A report by Comercio Partners said the new regulatory initiative by the CBN underscored its proactive approach to addressing mounting concerns related to excessive foreign currency speculation and hoarding practices observed within Nigerian banks.

Specifically, the report stated that adjustment in NOP could lead to a sudden influx of forex into the market, as banks liquidated their net long positions, adding that increased supply of foreign currency may put downward pressure on its value in the short term.

According to the Lagos-based financial advisory and investment company, “The circular intends to discourage speculative activities and encourage banks to sell forex into the market.

“If banks comply, it could lead to an immediate reprieve for the forex market and potentially trigger currency appreciation. Investors might witness a strengthening of the local currency against major foreign currencies, including the dollar.”

The report also said the measures could impact banks’ profitability.

It stated, “Banks in Nigeria have been profiting from forex revaluation gains. The new regulations may impact their profitability, especially if they are holding significant net-long positions that need to be liquidated.

“Banks may need to adjust their strategies to comply with the guidelines, affecting their revenue streams.”

In addition, the report stated that currency appreciation resulting from banks complying with the circular could contribute to overall economic stability, as a more stable forex market enhanced predictability for businesses, investors and consumers, fostering a favourable economic environment.

It added, “The CBN’s circular is a significant regulatory intervention aimed at curbing speculative practices in the banking sector. The impact on liquidity and the economy will depend on the extent to which banks comply with the guidelines and how swiftly the market adjusts to the new regulations.

“In the coming days, it is crucial to closely monitor market reactions, compliance levels among banks, and any potential ripple effects on broader economic indicators.”

Similarly, providing more context into the reasons behind the apex bank’s latest regulatory intervention in the market, Founder of Nairametrics, Mr. Ugochukwu Obi-Chukwu, said CBN was mainly seeking to address demand and supply challenges, which had caused FX to weaken below the parallel market rate recently.

Writing on his Instagram page, Obi-Chukwu likened the situation to that of an egg and chicken, adding that the central bank cannot address only the demand equation without the supply side.

Obi-Chukwu explained that to improve supply, CBN sought to retrieve FX being hoarded and which ought to come into the official market.

According to him, banks appear to be profiting from FX devaluation, a situation that poses risks to the economy.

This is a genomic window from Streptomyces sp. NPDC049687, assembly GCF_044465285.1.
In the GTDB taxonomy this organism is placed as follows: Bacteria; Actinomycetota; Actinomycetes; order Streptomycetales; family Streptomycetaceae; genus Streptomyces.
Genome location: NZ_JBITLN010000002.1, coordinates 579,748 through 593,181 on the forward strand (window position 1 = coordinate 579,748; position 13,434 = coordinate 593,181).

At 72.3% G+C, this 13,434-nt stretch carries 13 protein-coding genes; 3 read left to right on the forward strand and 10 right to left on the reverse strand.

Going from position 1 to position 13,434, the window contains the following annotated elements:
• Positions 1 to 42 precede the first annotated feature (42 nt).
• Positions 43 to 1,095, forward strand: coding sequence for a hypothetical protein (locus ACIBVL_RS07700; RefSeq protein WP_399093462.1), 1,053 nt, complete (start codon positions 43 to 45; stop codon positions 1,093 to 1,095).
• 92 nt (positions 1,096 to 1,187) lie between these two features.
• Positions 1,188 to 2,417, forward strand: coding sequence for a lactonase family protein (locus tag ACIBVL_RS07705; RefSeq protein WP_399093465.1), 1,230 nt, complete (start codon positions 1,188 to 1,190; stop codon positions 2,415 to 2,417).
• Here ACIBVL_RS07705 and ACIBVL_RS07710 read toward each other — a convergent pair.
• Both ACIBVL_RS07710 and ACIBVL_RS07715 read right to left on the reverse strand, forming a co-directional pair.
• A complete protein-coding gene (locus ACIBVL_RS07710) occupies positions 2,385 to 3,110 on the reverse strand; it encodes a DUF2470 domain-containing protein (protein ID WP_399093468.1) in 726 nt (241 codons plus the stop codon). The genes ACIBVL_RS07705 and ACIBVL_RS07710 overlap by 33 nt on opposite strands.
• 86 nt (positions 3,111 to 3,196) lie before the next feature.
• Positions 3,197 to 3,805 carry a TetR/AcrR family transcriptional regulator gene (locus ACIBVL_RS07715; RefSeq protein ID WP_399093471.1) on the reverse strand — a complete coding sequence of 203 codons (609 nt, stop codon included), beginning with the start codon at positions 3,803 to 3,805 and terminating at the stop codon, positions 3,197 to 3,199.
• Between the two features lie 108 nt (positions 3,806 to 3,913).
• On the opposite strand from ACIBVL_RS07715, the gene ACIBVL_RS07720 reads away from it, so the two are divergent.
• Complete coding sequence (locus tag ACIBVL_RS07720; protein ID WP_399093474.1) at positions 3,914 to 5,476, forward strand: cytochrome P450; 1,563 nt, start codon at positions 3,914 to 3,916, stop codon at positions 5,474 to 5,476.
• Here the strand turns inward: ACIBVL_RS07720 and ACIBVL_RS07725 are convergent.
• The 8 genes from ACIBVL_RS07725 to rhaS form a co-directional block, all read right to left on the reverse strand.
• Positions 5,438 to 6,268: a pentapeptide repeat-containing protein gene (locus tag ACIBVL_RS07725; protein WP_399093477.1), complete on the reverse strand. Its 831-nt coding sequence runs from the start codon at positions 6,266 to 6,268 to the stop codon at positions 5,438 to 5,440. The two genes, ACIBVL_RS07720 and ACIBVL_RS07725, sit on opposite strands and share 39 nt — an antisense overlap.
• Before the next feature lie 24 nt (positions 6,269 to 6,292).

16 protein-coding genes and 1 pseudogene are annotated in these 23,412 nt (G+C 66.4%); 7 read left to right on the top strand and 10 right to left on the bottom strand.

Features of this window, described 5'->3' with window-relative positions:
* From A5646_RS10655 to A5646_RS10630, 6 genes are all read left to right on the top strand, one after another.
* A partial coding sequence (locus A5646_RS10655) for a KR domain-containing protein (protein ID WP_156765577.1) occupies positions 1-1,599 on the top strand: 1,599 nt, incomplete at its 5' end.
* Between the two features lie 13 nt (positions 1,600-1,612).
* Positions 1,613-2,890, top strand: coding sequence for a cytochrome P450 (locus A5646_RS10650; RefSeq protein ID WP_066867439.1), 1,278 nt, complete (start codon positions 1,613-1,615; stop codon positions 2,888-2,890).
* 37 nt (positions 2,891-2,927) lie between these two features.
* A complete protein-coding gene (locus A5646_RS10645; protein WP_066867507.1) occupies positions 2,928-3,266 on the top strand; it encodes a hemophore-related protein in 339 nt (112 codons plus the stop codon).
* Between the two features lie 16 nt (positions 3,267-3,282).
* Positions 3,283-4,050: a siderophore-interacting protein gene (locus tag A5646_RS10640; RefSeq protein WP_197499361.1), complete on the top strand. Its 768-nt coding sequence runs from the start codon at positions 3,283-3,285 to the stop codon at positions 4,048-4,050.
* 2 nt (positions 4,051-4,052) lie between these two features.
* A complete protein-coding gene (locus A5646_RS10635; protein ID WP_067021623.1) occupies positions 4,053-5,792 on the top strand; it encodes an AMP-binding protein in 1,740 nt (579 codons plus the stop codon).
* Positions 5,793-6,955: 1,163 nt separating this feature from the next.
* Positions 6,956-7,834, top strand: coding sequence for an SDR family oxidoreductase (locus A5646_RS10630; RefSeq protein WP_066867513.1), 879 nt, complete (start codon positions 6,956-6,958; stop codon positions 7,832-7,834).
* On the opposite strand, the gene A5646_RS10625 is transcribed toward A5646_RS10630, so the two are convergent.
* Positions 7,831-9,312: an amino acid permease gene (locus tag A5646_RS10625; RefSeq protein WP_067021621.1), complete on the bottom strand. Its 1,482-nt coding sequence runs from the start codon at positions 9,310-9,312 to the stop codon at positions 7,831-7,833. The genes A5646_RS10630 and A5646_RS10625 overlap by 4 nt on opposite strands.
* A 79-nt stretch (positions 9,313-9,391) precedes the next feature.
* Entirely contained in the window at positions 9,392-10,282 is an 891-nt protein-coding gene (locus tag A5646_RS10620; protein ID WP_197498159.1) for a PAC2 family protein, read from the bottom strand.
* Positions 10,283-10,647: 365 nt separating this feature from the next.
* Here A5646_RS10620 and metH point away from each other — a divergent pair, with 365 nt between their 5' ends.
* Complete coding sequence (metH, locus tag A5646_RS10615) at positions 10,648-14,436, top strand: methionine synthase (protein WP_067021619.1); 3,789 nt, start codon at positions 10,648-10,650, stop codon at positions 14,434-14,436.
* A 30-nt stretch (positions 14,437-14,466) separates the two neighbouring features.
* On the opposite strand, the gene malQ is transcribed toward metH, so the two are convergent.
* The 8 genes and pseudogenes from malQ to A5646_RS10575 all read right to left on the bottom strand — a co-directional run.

He said bank were holding NOP longer than expected, as they exploited FX depreciation and profit with currency depreciation, further constituting downside risks to the banks as well.

Obi-Chukwu said the apex bank believed that a lot of banks were buying FX from probably the CBN or elsewhere, and holding the foreign currency longer than the central bank thought. They then probably waited till the exchange rate depreciated before they sold.

The Nairametrics founder said, “So, imagine a bank just buys a $1 million at N1,000, knowing full well that it’s likely to depreciate to N1,100 – so, for every N1 depreciation, the bank is essentially making N1 million for N1 depreciation.

“The CBN thinks banks are doing this and, in their view, hurting supply in the economy by holding those long positions; and for the CBN it’s kind of speculative.

“The circular addresses that and they are telling them they are not going to be allowed to hold those positions any longer.”

Obi-Chukwu added, “Essentially, CBN seems to be reining in one area they feel it’s limiting supply in the market, which is that some banks may be hoarding FX.”

On the likely effect of the policy, Obi-Chukwu said, “You might see temporary appreciation of the naira; because if NOP is significant, you might see a lot of banks wanting to sell so they can comply with CBN regulations.

“The challenge I have, however, is that nobody knows how much it is and how much impact it would create. It’s not clear whether it is a significant amount to clear the demand that we are seeing.

“But, of course, as you would always know, whenever exchange rate depreciates farther like this, there are somethings that come up and it appreciates again.”

Analysts, who spoke with THISDAY, further pointed out that the CBN measures might prove positive for FX liquidity in the market, as banks would have to sell the excess on the margins on foreign currency balance sheet to the market going forward.

“Hence, banks will start selling internally and for internal transactions, such as converting FCY loans to NGN,” a source told THISDAY.

It added, “However, some banks might have the position on their balance sheet but it is unlikely that they have the liquidity. We, however, estimate that $4 billion to $6 billion could flow to the market as banks reduce their NOP to zero per cent.”

Senate Summons CBN Governor on State of Economy, Naira Free Fall

The Senate Committee on Banking, Insurance and other Financial Institutions summoned Cardoso to address it on the state of the economy and the national currency.

The panel said Cardoso must appear before it next Tuesday.

Chairman of the committee, Senator Adetokunbo Abiru (APC Lagos East), announced the summons yesterday, when his panel held an emergency meeting to address the situation of the nation’s currency, which had fallen to N1, 530 to a US dollar on the parallel market.

Speaking with journalists after the meeting held behind closed doors, Abiru said the state of the economy, especially the inflation index, was of great concern to the lawmakers.

He said, “We have held a meeting this afternoon essentially to focus on the direction of the Nigerian economy.

“We are all living witnesses to what is going on. Underlining the major issue of the economy is the way the inflation index has been and, of course, it is a major concern to us.

“We have deliberated among ourselves. Critical issues were addressed and we believe that the next line of action is to summon the CBN governor.

“He is expected to appear on Tuesday at 3pm to brief us properly on the state of the economy and the way forward.

“That we have resolved and will communicate to the governor of the central bank after which we will have further communication with members of the press.”